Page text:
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Prasugrel Monitoring and Bleeding in Real World Patients

Published:October 04, 2012DOI:https://doi.org/10.1016/j.amjcard.2012.08.043
      The aim of this study was to evaluate platelet reactivity and 30-day bleeding events in patients treated with prasugrel 10 mg after acute coronary syndromes. A total of 444 patients with acute coronary syndromes treated with percutaneous coronary intervention and prasugrel 10 mg/day were monitored by measurement of the vasodilator-stimulated phosphoprotein (VASP) index 2 to 4 weeks after hospital discharge. Platelet reactivity was also assessed using the VerifyNow P2Y12 assay and light transmission aggregometry. Bleeding events (per the Bleeding Academic Research Consortium [BARC] definition) and ischemic events (death, myocardial infarction, and definite stent thrombosis) were collected over 30 days of follow-up. Two thirds of the patients presented with ST-segment elevation myocardial infarctions, 28.8% had diabetes, and 12.4% were aged >75 years. High on-treatment platelet reactivity according to 3 prespecified definitions (VASP index ≥50%, platelet reactivity ≥235 P2Y12 reaction units, and residual platelet reactivity ≥46.2%) was found in 6.8%, 3.4%, and 3.2% of patients, respectively. Obesity (body mass index >30 kg/m2) and multivessel disease were the only independent factors associated with high on-treatment platelet reactivity (p = 0.006 and p = 0.045, respectively). At 30 days, there was no major bleeding complication (BARC grade 3 or 5), and 1.6% of patients had recurrent ischemic events. Nuisance bleeding (BARC grade 1) and minor bleeding (BARC grade 2) occurred in 14.2% (n = 63) and 2.5% (n = 11) of patients, respectively, but were not predicted by VASP index. In conclusion, patients with acute coronary syndromes receiving maintenance doses of prasugrel have low rates of HPR and ischemic events within the first month. Minor or minimal bleeding is frequent, but not major bleeding. VASP was poorly correlated with the risk for minor or minimal bleeding.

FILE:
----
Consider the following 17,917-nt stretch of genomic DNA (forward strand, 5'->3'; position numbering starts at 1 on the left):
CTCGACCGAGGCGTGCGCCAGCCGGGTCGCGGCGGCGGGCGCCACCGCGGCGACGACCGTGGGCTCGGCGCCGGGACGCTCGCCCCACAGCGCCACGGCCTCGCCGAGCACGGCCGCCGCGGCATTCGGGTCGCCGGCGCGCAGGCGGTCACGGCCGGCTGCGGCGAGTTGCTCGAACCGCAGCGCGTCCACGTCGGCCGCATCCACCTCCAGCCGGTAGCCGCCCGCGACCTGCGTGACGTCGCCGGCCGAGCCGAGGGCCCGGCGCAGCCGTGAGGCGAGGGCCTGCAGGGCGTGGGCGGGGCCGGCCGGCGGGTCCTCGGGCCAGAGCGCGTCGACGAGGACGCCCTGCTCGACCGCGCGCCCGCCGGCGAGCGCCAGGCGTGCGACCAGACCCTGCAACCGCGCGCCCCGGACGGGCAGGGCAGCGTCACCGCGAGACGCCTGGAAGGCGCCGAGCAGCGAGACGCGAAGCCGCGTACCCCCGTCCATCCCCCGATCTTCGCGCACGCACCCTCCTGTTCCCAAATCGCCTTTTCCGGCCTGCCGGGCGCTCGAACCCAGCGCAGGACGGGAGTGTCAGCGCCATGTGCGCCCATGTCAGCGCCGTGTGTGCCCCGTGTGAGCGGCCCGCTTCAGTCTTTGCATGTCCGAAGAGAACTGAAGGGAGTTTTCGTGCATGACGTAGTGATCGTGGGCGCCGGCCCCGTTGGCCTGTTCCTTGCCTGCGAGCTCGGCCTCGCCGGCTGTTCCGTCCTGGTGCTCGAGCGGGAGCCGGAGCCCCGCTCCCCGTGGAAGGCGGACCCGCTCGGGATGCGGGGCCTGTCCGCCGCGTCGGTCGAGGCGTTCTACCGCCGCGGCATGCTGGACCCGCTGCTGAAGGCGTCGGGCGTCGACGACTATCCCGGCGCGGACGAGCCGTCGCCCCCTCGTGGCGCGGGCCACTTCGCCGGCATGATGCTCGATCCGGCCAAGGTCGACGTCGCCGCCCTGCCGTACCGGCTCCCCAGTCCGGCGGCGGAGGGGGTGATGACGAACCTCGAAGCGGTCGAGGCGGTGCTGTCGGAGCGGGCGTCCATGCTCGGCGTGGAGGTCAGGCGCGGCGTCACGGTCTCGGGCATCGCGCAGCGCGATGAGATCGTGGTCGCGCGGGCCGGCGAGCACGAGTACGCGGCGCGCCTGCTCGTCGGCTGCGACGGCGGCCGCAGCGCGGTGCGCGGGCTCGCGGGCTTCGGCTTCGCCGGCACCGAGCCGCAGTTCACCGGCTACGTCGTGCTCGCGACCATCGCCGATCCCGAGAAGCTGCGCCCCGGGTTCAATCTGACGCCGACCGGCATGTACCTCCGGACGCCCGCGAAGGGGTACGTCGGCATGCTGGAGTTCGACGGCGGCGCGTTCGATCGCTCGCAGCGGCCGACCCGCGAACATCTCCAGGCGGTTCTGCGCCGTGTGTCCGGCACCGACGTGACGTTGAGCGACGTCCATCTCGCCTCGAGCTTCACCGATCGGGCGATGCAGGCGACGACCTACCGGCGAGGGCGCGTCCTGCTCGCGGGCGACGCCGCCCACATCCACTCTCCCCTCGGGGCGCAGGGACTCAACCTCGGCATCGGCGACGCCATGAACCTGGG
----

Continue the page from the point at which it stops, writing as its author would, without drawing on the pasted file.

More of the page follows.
Prasugrel, a third-generation thienopyridine, induces more rapid, more potent, and more predictable platelet inhibition than clopidogrel.
      • Wiviott S.D.
      • Antman E.M.
      • Winters K.J.
      • Weerakkody G.
      • Murphy S.A.
      • Behounek B.D.
      • Carney R.J.
      • Lazzam C.
      • McKay R.G.
      • McCabe C.H.
      • Braunwald E.
      Randomized comparison of prasugrel (CS-747, LY640315), a novel thienopyridine P2Y12 antagonist, with clopidogrel in percutaneous coronary intervention: results of the Joint Utilization of Medications to Block Platelets Optimally (JUMBO)-TIMI 26 trial.
      • Brandt J.T.
      • Payne C.D.
      • Wiviott S.D.
      • Weerakkody G.
      • Farid N.A.
      • Small D.S.
      • Jakubowski J.A.
      • Naganuma H.
      • Winters K.J.
      A comparison of prasugrel and clopidogrel loading doses on platelet function: magnitude of platelet inhibition is related to active metabolite formation.
      It was associated with a greater reduction of ischemic events with an excess of bleeding events in the Trial to Assess Improvement in Therapeutic Outcomes by Optimizing Platelet Inhibition With Prasugrel–Thrombolysis In Myocardial Infarction 38 (TRITON–TIMI 38) trial.
      • Wiviott S.D.
      • Braunwald E.
      • McCabe C.H.
      • Montalescot G.
      • Ruzyllo W.
      • Gottlieb S.
      • Neumann F.J.
      • Ardissino D.
      • De Servi S.
      • Murphy S.A.
      • Riesmeyer J.
      • Weerakkody G.
      • Gibson C.M.
      • Antman E.M.
      TRITON-TIMI 38 Investigators
      Prasugrel versus clopidogrel in patients with acute coronary syndromes.
      Limited information is available on the level of platelet inhibition obtained in the TRITON–TIMI 38 study patients
      • Michelson A.D.
      • Frelinger 3rd, A.L.
      • Braunwald E.
      • Downey W.E.
      • Angiolillo D.J.
      • Xenopoulos N.P.
      • Jakubowski J.A.
      • Li Y.
      • Murphy S.A.
      • Qin J.
      • McCabe C.H.
      • Antman E.M.
      • Wiviott S.D.
      TRITON-TIMI 38 Investi-gators
      Pharmacodynamic assessment of platelet inhibition by prasugrel vs. clopidogrel in the TRITON-TIMI 38 trial.
      and even less in the real world population. Recent data suggest that high on-treatment platelet reactivity (HPR) is present in 1/4 of patients after prasugrel loading, with a possible relation to ischemic events.
      • Bonello L.
      • Pansieri M.
      • Mancini J.
      • Bonello R.
      • Maillard L.
      • Barnay P.
      • Rossi P.
      • Ait-Mokhtar O.
      • Jouve B.
      • Collet F.
      • Peyre J.P.
      • Wittenberg O.
      • de Labriolle A.
      • Camilleri E.